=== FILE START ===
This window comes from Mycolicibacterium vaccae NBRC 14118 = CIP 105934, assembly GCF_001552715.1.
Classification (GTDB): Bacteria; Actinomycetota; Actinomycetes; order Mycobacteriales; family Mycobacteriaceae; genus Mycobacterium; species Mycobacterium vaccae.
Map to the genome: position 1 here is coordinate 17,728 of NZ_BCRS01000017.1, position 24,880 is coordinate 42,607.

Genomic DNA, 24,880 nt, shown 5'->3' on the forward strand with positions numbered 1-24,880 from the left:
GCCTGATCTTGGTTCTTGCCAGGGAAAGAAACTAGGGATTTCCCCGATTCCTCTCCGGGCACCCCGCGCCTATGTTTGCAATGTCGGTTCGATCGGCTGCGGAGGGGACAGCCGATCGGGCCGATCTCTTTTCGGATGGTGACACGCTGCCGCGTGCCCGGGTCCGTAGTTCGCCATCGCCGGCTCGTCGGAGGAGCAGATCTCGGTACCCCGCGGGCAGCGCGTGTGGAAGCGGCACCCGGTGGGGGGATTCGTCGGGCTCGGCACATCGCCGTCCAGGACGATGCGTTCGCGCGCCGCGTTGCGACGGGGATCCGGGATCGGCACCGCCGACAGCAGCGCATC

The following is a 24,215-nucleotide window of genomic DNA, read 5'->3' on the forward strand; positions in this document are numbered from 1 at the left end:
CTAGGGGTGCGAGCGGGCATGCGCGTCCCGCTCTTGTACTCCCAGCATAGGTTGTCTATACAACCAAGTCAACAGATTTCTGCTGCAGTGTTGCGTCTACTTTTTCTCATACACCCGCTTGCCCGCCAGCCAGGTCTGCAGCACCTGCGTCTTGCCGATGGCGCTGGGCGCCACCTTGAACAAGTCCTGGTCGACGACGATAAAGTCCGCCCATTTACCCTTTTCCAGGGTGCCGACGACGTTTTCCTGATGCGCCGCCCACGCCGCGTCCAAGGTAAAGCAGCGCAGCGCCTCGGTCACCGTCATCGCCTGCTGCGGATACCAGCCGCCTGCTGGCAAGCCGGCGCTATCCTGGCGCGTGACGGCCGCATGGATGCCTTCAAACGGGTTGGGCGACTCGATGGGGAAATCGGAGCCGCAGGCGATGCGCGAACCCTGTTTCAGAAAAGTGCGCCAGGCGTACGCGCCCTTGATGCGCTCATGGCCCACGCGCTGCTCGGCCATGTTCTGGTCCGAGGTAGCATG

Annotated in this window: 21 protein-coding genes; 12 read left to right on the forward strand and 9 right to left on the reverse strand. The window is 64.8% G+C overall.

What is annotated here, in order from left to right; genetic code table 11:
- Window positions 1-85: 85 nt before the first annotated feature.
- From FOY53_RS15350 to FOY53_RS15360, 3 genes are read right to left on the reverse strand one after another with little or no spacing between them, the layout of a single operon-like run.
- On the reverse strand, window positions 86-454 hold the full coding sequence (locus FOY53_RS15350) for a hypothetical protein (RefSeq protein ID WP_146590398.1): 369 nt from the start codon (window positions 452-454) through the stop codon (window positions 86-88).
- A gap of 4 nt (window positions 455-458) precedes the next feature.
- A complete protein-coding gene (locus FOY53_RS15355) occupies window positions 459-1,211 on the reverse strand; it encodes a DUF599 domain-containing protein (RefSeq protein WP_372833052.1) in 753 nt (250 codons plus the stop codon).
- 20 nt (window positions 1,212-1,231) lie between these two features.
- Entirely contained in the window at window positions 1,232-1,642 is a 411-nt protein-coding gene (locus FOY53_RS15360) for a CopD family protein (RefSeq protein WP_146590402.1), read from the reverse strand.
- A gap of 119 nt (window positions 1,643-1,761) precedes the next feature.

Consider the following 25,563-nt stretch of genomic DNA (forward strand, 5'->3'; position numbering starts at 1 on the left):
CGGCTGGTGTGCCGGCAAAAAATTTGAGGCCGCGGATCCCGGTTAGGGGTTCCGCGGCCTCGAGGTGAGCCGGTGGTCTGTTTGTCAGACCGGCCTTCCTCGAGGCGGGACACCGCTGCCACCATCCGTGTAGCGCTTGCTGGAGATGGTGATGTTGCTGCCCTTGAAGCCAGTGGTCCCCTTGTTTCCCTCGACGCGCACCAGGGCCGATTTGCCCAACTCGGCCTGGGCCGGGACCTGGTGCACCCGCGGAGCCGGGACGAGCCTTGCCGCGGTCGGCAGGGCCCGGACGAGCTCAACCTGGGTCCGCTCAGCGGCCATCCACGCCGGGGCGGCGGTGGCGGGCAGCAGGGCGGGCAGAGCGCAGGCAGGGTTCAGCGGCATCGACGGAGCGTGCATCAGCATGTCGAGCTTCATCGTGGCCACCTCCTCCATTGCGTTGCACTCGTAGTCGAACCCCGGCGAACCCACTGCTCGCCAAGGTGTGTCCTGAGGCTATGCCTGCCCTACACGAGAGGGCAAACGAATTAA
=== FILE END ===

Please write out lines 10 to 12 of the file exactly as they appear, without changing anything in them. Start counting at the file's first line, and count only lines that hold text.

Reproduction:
- Window positions 1-85: 85 nt before the first annotated feature.
- From FOY53_RS15350 to FOY53_RS15360, 3 genes are read right to left on the reverse strand one after another with little or no spacing between them, the layout of a single operon-like run.
- On the reverse strand, window positions 86-454 hold the full coding sequence (locus FOY53_RS15350) for a hypothetical protein (RefSeq protein ID WP_146590398.1): 369 nt from the start codon (window positions 452-454) through the stop codon (window positions 86-88).